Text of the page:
Posts Tagged 'stolen'

GAP helps pay off stolen truck

traviscrallgap

Travis Crall of Litchfield took his girlfriend to Detroit to see a historical moment. The Detroit Lions, looking at the first 0-16 record in NFL history, were facing the New Orleans Saints at Ford Field one of the final games of the season.

“We watched them lose, as we figured,” Travis says.

But the Lions weren’t the only ones faced with bad luck that cold December night. After the game, Travis and his girlfriend walked the three blocks back to where they parked, in 10-below weather, only to find Travis’s 2003 Dodge Ram truck had been stolen.

After he filed a claim, Travi’s insurance company only agreed to cover $11,000 of his loan balance, leaving an $8,000 balance.

Luckily, Travis opted for Guaranteed Asset Protection (GAP) when he financed the truck with American 1. GAP covered the entire remaining amount.

Travis’s up-front cost for GAP? $235.

“For the one-time fee, it’s worth it,” he says. “It’s better than paying a lot if something happens.”

Unfortunately for Travis, that “something” was a stolen vehicle. His Dodge Ram was eventually recovered, missing several of its parts. In the meantime, Travis used the $1,000 GAP Advantage toward a Jeep. And, just in case, he opted for GAP again on his loan.

“Hopefully I don’t need it again, at least in that kind of situation,” Travis says.

GAP is much more affordable than paying the remaining loan balance should that “something” strike again.

“It pays for a little security,” Travis says.

ScamWatch: Protect your cell phone info

One woman changed her habit of how she lists her names on her mobile phone after her handbag was stolen. Her handbag contained her cell phone, credit card, wallet, etc.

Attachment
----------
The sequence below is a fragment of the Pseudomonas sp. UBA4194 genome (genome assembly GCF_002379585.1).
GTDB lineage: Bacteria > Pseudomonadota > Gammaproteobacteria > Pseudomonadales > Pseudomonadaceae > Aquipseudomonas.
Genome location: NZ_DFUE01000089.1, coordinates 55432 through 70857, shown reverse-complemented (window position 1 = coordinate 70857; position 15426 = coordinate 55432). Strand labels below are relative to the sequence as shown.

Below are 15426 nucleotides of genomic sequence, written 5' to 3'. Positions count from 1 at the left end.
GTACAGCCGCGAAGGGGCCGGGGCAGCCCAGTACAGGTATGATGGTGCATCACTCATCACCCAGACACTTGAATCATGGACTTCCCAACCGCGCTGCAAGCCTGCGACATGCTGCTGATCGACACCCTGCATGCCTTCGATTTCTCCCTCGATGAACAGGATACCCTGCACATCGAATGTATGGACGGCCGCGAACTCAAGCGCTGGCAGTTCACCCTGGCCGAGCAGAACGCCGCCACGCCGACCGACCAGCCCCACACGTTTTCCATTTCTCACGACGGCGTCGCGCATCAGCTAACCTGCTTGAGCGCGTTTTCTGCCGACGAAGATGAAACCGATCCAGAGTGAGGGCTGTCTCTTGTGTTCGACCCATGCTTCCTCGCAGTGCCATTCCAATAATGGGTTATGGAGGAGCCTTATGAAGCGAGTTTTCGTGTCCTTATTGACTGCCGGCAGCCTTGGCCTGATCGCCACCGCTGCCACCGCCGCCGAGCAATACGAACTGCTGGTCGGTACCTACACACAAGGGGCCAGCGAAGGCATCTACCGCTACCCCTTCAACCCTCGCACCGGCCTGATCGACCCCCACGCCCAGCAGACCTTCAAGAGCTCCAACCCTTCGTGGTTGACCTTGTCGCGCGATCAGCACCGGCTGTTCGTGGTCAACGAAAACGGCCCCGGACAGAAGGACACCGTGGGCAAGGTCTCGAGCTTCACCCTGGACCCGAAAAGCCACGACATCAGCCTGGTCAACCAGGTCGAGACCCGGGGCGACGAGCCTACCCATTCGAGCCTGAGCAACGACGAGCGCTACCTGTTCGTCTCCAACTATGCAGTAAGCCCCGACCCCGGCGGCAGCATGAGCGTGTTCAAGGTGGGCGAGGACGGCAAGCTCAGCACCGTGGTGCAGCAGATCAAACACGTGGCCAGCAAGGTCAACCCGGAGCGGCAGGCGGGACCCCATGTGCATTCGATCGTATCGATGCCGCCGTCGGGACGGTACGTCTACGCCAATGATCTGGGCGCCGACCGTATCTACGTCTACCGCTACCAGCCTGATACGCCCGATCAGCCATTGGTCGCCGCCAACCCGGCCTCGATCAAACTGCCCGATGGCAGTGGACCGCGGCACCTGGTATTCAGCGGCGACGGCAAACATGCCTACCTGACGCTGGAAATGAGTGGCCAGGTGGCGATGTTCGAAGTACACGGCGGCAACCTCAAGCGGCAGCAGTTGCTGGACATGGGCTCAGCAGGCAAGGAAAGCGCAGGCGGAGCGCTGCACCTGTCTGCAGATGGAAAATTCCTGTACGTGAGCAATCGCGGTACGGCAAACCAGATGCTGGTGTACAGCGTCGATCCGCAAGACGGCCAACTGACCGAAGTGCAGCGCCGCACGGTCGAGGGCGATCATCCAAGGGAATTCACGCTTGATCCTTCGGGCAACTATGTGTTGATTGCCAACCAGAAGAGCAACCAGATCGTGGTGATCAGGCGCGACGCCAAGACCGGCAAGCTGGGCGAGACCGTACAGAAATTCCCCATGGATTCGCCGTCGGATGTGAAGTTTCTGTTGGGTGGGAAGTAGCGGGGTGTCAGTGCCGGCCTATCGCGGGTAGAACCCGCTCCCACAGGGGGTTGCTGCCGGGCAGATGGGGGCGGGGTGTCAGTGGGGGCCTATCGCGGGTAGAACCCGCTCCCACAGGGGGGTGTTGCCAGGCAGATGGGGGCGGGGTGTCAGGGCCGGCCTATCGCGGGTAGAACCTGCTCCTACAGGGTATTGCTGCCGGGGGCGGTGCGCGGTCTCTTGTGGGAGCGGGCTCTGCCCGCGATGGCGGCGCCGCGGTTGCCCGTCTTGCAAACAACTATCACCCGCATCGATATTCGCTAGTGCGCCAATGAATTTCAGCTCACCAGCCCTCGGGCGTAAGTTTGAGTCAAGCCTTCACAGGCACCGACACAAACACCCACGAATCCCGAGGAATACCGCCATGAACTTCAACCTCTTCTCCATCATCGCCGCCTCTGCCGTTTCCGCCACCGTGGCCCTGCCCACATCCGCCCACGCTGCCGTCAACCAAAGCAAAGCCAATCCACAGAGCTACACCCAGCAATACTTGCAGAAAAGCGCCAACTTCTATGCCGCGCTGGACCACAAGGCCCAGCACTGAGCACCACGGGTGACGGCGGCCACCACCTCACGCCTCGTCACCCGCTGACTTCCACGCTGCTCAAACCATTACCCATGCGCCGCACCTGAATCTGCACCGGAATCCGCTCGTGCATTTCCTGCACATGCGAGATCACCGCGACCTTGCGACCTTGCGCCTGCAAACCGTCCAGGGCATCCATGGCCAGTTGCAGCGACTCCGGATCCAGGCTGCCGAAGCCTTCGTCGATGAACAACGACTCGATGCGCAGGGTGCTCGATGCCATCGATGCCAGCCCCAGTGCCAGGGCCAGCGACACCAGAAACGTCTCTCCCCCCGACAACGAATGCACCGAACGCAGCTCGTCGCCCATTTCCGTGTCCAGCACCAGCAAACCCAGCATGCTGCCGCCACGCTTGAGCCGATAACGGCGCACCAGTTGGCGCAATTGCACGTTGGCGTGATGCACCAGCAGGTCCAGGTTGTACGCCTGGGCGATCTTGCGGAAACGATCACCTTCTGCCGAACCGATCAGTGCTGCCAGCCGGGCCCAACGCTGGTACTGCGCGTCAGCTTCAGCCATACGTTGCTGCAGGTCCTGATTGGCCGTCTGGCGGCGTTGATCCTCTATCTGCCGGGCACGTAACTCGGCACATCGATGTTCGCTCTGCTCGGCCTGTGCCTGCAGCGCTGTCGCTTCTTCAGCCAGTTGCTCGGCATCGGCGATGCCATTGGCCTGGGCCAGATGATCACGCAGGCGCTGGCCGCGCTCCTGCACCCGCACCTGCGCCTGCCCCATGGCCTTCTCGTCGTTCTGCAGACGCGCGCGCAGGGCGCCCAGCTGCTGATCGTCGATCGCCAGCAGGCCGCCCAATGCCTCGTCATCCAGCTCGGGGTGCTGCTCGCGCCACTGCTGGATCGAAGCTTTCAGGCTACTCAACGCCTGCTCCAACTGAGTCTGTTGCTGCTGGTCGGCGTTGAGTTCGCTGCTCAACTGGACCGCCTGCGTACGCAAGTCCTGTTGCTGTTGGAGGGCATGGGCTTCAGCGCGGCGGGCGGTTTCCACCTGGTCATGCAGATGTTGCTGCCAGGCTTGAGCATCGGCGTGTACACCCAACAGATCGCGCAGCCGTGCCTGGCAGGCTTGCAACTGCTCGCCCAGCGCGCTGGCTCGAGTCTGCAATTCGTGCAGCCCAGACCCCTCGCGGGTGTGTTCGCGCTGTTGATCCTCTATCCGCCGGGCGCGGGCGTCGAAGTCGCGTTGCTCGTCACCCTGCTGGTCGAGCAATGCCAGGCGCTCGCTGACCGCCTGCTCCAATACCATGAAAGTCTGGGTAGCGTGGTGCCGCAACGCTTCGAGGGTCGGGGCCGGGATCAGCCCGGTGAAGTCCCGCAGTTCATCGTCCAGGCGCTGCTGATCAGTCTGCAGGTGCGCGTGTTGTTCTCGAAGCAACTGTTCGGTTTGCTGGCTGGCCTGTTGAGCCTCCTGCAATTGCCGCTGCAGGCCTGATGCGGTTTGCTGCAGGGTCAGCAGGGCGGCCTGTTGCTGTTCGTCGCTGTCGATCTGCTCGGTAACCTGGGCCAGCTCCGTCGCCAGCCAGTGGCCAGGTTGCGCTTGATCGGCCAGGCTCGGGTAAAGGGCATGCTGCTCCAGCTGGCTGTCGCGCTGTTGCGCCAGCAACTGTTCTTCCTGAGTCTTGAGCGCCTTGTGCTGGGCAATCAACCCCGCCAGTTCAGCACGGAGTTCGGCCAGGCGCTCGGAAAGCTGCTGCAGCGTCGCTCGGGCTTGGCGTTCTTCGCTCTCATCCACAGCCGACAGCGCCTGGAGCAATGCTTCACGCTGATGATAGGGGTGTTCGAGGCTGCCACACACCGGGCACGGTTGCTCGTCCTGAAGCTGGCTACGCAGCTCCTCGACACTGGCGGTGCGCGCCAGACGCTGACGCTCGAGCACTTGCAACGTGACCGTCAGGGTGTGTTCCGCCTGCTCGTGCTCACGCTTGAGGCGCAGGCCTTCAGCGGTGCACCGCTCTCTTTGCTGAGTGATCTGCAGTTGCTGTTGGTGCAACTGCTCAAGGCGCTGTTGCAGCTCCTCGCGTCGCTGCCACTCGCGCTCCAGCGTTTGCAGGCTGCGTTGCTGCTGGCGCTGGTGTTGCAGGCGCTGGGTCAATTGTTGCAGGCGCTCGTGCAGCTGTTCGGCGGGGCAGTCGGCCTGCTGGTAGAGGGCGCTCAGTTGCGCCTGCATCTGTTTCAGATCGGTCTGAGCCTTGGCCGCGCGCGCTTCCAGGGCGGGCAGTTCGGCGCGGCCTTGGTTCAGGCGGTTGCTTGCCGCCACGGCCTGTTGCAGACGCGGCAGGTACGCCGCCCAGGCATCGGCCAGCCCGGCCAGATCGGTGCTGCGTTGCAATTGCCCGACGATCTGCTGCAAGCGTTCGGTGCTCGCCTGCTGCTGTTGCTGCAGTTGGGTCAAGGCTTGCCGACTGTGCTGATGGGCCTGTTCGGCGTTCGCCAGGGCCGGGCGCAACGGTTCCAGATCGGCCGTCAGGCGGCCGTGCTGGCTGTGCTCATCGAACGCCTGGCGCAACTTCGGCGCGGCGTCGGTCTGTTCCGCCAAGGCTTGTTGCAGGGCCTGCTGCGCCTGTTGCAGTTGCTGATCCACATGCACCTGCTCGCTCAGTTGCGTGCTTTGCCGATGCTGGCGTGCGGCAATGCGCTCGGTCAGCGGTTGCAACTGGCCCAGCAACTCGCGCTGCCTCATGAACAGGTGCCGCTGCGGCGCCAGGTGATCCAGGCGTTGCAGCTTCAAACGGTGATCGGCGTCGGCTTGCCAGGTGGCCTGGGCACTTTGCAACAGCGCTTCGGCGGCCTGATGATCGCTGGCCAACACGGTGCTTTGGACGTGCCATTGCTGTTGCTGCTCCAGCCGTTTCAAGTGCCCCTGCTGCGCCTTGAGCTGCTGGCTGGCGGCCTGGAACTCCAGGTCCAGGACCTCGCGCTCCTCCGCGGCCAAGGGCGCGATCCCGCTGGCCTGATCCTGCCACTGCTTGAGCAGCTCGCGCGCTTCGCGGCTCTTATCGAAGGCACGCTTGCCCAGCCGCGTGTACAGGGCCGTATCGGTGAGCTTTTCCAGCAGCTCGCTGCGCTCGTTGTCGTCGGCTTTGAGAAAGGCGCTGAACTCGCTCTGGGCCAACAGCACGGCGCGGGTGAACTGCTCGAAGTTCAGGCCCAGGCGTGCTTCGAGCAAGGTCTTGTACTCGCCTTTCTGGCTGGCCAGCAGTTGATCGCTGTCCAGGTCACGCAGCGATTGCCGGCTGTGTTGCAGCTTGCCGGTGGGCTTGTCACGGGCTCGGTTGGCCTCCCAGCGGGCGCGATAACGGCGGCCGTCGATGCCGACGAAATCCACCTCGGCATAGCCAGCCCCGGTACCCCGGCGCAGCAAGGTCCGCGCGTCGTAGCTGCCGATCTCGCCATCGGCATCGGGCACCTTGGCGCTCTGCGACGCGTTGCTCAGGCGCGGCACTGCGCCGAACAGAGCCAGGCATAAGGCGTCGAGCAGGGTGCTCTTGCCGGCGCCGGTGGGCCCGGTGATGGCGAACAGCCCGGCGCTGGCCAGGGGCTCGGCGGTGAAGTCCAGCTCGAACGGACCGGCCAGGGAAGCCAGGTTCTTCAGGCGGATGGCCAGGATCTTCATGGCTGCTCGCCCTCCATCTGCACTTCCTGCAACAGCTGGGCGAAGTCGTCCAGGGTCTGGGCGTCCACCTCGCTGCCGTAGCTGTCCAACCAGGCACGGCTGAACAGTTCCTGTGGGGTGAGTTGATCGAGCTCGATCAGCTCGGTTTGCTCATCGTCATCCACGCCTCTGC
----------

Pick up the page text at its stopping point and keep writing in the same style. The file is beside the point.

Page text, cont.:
Twenty minutes later when she called her husband from a pay phone, telling him what had happened, her husband says “I received your text asking about our PIN number and I’ve replied a little while ago.”

When they rushed down to the bank, the bank staff told them all the money was already withdrawn. The thief had actually used the stolen cell phone to text “hubby” in the contact list and got hold of the pin number. Within 20 minutes he had withdrawn all the money from their bank account.

Moral of the story: Do not disclose the relationship between you and the people in your contact list. Avoid using names like Home, Honey, Hubby, Sweetheart, Dad, Mom, etc. And very importantly, when sensitive info is being asked through texts, CONFIRM by calling back.

Also, when you’re being text by friends or family to meet them somewhere, be sure to call back to confirm that the message came from them. If you don’t reach them, be very careful about going places to meet ‘family and friends’ who text you.


[Our Vice President of IT sent this message along to employees a few mornings ago. A good example of information falling into the wrong hands.]



American 1 Federal Credit Union